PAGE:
Nuendo vs. Wavelab

Guys hi,

I am prospective buyer of Nuendo and have a great difficulty discerning a real difference between Nuendo and Wavelab in terms of budgeting.

I would like to switch my production flow to the Steinberg production suite, if I may call it so, and would like to know the real difference between Nuendo and Wavelab. Namely, if I purchase the Nuendo will I need the Wavelab?

Now, forgive my ignorance, but the reason I am asking this is following:

While researching, I stumbled upon the website above and found out that most of the applications in Wavelab already exist in Nuendo.

Can somebody please comment on this?

Nuendo and Wavelab are simply not comparable. Nuendo and Cubase would be comparable. Although Wavelab can do multitrack it is designed as a stereo editor, cd burner and mastering editor and you would probably find it cumbersome, slow and limited as a music production tool. It would be like comparing a hammer to a screwdriver. They are both great tools but don’t do the same thing.


Hello nojukebox,

thanks for your interest in our products.

As Rickard mentioned, Nuendo and WaveLab basically are intended to be used in different environments.
While WaveLab is a music mastering, analysis and audio error correction application typically used for
audio (pre)mastering and refinement, Nuendo is a comprehensive post-production software used in
film/TV/ADR/game audio and professional music studio environments.

I recommend to check out the following short descriptions on both products:

Why Nuendo website:
Why WaveLab website: WaveLab: Audio Mastering Software | Steinberg

Please PM me in case you have any further questions, I’m glad to help.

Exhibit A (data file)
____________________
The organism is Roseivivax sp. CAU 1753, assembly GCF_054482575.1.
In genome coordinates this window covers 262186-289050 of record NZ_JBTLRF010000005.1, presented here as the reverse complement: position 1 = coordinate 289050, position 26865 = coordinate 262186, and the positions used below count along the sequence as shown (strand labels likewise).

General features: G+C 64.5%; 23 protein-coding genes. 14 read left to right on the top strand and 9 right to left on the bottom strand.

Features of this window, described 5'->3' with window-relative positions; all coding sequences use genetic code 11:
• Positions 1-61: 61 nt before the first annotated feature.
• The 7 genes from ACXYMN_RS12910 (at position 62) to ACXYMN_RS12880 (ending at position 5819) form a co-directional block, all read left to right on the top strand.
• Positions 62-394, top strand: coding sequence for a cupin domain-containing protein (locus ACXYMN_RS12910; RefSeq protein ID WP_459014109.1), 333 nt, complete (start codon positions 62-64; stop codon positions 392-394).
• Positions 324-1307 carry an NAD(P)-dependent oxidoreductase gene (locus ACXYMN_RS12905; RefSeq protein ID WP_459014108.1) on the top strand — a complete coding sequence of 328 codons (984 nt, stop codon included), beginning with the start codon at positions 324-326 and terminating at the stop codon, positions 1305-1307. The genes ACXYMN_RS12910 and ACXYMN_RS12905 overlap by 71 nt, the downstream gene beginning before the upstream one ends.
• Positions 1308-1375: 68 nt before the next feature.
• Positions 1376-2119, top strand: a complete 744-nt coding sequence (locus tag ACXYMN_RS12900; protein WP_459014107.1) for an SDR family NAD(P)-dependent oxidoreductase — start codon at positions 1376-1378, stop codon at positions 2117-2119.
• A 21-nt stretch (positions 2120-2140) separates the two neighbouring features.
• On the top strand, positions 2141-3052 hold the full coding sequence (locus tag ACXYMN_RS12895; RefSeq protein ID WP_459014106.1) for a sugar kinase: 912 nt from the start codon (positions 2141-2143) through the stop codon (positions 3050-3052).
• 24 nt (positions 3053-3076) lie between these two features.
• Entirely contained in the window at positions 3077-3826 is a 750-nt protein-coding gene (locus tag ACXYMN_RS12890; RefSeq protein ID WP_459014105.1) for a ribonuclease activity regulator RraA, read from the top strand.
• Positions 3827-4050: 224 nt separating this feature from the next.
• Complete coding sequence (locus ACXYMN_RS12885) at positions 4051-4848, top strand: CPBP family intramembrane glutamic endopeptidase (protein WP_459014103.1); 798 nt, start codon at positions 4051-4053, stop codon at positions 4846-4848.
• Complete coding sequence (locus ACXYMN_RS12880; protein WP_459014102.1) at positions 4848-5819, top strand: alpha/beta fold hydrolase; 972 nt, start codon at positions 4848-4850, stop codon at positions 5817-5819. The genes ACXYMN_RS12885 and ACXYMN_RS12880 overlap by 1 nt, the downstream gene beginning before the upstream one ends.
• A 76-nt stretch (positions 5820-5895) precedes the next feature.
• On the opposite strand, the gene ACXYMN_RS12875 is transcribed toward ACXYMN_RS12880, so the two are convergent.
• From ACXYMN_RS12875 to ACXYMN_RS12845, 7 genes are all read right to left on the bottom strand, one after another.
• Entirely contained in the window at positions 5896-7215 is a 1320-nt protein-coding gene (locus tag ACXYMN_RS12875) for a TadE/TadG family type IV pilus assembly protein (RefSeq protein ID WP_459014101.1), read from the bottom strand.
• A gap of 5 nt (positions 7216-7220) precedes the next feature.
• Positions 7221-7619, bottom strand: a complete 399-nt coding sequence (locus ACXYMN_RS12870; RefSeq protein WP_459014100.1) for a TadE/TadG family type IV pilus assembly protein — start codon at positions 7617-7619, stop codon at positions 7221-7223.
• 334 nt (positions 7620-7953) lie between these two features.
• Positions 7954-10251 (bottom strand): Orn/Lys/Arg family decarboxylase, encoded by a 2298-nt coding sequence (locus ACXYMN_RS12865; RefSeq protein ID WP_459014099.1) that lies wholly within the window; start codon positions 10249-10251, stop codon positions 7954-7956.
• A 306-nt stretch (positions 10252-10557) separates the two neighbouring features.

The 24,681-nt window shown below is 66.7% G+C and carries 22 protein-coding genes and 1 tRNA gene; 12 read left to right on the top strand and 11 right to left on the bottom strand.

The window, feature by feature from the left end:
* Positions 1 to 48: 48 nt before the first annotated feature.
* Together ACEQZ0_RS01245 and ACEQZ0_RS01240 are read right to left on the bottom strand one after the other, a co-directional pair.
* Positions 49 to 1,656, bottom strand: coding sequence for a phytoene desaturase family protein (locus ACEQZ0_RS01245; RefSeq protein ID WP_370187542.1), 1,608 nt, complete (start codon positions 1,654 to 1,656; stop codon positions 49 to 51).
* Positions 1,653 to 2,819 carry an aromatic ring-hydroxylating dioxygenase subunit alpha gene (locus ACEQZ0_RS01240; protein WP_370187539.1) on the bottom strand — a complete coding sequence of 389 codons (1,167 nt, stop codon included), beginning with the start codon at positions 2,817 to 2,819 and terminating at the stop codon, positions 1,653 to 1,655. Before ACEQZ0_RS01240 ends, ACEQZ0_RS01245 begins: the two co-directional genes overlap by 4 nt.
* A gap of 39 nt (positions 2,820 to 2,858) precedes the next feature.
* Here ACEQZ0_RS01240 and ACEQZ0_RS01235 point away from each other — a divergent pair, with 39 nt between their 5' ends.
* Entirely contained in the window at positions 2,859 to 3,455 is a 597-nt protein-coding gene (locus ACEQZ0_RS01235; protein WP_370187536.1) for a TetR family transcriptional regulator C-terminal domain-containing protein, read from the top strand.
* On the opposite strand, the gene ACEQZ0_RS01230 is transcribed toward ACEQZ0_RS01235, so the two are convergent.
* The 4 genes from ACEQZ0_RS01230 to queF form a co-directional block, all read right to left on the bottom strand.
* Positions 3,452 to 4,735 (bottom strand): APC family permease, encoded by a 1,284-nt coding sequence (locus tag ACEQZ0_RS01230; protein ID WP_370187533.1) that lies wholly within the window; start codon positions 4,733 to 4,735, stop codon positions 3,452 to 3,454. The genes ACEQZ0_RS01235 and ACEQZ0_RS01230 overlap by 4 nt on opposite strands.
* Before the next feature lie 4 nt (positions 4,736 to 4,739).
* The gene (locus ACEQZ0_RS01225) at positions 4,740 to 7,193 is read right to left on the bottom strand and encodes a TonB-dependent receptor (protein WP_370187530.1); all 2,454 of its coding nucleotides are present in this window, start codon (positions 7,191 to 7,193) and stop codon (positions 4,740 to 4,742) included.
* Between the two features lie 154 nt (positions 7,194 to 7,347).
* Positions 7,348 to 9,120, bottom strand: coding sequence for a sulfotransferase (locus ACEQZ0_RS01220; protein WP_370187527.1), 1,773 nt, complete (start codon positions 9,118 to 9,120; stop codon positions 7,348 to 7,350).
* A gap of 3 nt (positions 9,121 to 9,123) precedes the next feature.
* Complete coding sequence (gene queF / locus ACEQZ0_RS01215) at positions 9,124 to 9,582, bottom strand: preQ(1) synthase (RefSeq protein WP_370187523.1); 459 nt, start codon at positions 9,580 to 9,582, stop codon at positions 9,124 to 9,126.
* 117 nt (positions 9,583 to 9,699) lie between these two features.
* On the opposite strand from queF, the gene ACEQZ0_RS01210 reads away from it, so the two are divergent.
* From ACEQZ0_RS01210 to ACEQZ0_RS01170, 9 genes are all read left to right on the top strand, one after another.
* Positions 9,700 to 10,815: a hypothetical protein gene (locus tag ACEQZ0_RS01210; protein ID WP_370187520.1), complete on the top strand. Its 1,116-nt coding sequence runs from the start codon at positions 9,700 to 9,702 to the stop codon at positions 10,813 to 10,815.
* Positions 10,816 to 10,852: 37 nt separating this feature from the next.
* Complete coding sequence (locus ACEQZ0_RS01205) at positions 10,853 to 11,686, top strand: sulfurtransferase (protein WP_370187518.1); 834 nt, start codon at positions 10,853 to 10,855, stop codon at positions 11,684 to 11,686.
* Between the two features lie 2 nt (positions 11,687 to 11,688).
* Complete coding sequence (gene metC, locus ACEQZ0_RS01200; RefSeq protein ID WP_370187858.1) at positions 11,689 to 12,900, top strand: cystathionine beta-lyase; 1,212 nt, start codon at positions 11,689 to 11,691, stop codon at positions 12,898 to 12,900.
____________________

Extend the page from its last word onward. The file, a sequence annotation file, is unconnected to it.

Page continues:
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For my own edification as a newbie, I realize the Nuendo interface resembles Cubase, but functionally, Cubase is a DAW/for production, while Nuendo (tho can be used as a DAW) and WaveLab at a high level, are both designated as post-production sound editing tools (correct?), so why wouldn’t those be comparable? Or is the ? why is Nuendo called a “post-production” tool when it’s feasible to use it for production? Thx! Also wondering if it can be used for mastering.

Cubase is a music production software.
Nuendo is that as well (has all the features of Cubase) and also does post-production for film, TV, games etc. Post production (or just post) is a term that deals with those industries, specifically with what happens in the studio post-shooting, both with audio and visuals.

This means integration with film editing pipelines, video, dialogue recording and re-recording (for dubbing), Foley, multi-channel output (Atmos) etc.
These things are done by different people and studios than the ones who are doing the music. It’s a specialized field and it makes sense for the musician to have a “simpler” and cheaper app like Cubase.

Wavelab does audio editing and mastering (the final step before your produced music is delivered).

Here’s a video that shows beginners how to work with WAVELAB.
This software is specialized in mastering and advanced audio editing. You’re able to do a bit of mastering in CUBASE/NUENDO but only in a very limited way compared to WAVELAB.

Steinberg offers a special promo for WAVELAB right now.

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Perhaps the OP would find this useful

( disclosure it’s bene 3-4 versions since I used Wavelab so forgive any errors)

Wavelab doesn’t function like a ‘tape recorder / studio’ like Cubase/Nuendo. There’s no punch in/out , loop recording, compiling of takes etc. There’s no mixing board window with sophisticated automation and editing. Audio routing isn’t implemented as it would be in a studio ( sends, inserts, groups etc). It doesn’t have a a video track ( unless it’s been added ). It doesn’t record and edit midi which in turn means that virtual instruments ( drums synths etc ) aren’t a thing.
Wavelab can’t import audio edit data from video editors ( OMF, EDL, AAF ). And of course as stated tv/movie features like ADR, ATMOS…

It is a great editor though. It can construct a piece using multi tracks ( a montage ) with clip and track effects. The metering is great, CD track markers can be added and True Red Book standard CD’s burned for duplication ( or a standard data file to send to a CD facility). I’d say it’s a great tool, for radio, audio books, mastering music, CD mastering and authoring, podcasts perhaps…